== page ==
This concept is what Rabbi Kazen was trying to convey to Zaleski. We interact fully with each other only when we meet face-to-face. And we interact best with the Divine when we address Him as a group of humans fully present to each other.
Religion in the Digital Age
The threats posed by the technology of the twenty-first century to the human condition must be the concern of all mankind. We have already seen the formation of presidential commissions and international task forces to survey these threats and to make recommendations on how to deal with them. (The report of the presidential commission Human Cloning and Human Dignity, chaired by Leon Kass, MD, PhD, is but one example of such a work.) Numerous works have already been written urging the elimination or restriction of some of these new technologies, or at least their modification and control.
What we have not seen sufficiently is the concern of Jewish religious leadership regarding these vital issues. True, halachic works have been written discussing the implications of these dramatically new technologies for our religious behavior. But writings probing the philosophical, ethical, and moral implications of post-modern technology have been rare, if not non-existent.
Traditional Judaism views the invention, development, and utilization of tools as wonderful expressions of Man’s creativity. Our exercise of our God-given creativity is not only legitimate; it is a way in which we emulate our Creator.
What is creativity? Cognitive psychologists maintain that there are two types of creativity; the first is instrumental creativity, which is value-free. The most ancient example of such creativity is Man’s discovery of fire. Fire is an obviously powerful tool, but intrinsically is neither good nor bad. How one uses fire is the essential question.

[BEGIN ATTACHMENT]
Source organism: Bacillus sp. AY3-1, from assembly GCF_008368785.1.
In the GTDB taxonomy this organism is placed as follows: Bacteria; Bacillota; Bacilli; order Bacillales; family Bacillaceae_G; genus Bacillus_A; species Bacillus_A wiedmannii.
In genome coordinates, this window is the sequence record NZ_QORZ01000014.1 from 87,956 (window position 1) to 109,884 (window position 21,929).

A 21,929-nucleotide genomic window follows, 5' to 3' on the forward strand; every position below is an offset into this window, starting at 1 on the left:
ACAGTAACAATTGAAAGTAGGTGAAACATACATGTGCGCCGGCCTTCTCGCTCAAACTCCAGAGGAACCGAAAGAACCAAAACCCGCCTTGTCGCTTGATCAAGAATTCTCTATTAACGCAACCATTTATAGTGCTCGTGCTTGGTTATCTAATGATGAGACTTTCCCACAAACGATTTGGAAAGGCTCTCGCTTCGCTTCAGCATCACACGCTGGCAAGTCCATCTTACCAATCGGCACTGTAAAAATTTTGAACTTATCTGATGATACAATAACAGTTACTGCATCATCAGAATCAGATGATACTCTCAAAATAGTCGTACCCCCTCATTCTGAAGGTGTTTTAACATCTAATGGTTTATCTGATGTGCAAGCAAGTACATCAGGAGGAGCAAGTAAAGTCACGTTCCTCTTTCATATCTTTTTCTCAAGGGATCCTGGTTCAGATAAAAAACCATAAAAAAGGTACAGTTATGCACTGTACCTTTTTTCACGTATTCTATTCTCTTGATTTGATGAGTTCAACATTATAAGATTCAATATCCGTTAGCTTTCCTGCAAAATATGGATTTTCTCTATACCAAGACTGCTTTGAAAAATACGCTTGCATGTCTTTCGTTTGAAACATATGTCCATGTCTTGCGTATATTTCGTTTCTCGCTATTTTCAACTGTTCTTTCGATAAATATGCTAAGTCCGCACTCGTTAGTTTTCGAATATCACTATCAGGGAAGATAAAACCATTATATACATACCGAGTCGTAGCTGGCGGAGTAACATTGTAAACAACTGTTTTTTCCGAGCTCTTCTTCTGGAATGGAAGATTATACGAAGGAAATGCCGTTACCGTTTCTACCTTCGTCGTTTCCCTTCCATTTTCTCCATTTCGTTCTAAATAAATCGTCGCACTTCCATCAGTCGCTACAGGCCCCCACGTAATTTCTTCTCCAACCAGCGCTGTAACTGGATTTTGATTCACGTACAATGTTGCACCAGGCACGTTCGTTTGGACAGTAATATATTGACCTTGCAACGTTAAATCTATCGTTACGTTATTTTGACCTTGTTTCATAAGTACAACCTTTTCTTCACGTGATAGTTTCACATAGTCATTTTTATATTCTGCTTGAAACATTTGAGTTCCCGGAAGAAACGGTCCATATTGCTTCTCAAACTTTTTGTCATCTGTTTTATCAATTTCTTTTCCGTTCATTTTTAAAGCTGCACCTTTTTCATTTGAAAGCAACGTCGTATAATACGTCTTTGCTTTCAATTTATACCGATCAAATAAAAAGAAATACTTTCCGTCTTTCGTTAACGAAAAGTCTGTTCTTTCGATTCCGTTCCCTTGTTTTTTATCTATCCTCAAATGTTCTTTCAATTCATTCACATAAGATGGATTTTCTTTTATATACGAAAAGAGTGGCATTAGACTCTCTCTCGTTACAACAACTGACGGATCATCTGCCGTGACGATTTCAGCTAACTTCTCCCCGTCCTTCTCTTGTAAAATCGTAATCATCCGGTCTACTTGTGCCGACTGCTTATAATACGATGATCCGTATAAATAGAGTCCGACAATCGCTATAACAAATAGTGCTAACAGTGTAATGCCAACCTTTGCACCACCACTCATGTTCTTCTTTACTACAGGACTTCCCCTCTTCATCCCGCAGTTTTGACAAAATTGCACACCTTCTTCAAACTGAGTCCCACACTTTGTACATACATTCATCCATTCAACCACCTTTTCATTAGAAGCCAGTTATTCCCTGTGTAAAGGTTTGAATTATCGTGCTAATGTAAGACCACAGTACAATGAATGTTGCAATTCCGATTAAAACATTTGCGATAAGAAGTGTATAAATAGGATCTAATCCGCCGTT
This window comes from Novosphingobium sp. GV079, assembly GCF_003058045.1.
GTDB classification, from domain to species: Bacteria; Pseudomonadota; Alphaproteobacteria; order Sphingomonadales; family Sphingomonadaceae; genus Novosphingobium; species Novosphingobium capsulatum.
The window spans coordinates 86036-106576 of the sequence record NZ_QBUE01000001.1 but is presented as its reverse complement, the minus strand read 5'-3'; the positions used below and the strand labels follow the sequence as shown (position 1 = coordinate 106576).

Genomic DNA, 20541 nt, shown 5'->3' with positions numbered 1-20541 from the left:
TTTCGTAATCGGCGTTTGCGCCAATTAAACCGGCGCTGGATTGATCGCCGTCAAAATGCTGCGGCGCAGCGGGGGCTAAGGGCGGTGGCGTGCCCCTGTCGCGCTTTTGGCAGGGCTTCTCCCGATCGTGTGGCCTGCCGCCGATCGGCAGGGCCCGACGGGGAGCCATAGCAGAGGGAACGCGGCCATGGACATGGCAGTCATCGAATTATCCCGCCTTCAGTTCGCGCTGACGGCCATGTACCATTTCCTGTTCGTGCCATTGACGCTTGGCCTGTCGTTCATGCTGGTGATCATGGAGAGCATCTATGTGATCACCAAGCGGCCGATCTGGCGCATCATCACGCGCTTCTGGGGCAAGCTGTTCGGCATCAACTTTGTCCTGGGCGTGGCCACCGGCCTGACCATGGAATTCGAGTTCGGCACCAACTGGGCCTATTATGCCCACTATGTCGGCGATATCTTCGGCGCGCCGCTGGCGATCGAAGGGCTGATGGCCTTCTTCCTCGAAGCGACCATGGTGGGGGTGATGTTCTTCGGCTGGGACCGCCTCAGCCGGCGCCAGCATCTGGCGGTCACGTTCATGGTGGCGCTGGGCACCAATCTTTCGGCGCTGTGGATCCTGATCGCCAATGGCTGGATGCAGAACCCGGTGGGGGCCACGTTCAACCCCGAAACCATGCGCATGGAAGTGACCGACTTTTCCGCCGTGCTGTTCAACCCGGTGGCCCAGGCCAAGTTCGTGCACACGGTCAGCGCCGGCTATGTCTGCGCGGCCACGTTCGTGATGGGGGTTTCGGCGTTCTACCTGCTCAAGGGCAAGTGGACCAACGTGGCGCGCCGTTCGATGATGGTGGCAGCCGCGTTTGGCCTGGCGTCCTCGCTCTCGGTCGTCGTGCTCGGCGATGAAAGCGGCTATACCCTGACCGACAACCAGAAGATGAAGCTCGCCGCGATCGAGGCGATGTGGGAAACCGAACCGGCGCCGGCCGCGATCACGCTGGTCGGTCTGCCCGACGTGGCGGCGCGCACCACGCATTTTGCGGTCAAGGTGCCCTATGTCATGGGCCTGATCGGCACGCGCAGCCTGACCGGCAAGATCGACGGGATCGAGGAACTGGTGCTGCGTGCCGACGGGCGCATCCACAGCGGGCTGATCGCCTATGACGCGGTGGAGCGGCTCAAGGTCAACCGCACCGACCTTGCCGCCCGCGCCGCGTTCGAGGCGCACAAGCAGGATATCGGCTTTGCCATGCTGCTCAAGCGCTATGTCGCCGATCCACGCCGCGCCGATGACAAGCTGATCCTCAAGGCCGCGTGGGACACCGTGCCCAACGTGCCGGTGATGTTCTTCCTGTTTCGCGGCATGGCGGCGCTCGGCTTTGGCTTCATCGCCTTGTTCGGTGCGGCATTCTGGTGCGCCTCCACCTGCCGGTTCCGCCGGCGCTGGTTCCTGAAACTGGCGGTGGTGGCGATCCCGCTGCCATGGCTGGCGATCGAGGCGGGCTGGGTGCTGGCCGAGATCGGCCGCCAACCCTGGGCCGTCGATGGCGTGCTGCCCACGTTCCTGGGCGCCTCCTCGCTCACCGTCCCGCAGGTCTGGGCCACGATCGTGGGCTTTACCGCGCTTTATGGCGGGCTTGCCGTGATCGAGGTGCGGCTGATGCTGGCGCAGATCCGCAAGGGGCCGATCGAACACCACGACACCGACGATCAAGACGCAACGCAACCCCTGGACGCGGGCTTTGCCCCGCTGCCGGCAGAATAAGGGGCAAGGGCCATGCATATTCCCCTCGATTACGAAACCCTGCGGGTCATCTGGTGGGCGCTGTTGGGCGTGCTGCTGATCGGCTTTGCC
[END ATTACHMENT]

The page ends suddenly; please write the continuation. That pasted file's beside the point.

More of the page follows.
There is also a second type of creativity: moral creativity. The morally creative person deals specifically with values. He uses his creativity to determine the moral implications of new discoveries. He deals with questions of good or bad, right or wrong. This is not the creativity of science. This is the type of creativity that can be the role of religion, and most particularly, of the Jewish religion. We must examine Torah sources with ingenuity so that we can creatively address the issues with which we are confronted.
We must especially contemplate how these new technologies affect the Jewish definition of humanity. We must develop a clear perception of what it means to be “created in the image of God.” We must consider well the impact these new developments will have upon that sacred image. We must guarantee, for example, that our value of each human life, and every moment of human life, not become compromised. We must assure that the compassion taught by our religion not be trivialized, and that human freedom and choice not be co-opted by the callous application of technology. We must be sure that the powers won by man do not become powers over man.
It is incumbent upon our spiritual leaders to see that there is a development of morality and ethics that will parallel the development of technology and ensure that the Divine nature of man is not diminished in the march of scientific progress.
Rabbi Dr. Tzvi Hersh Weinreb is OU executive vice president, emeritus.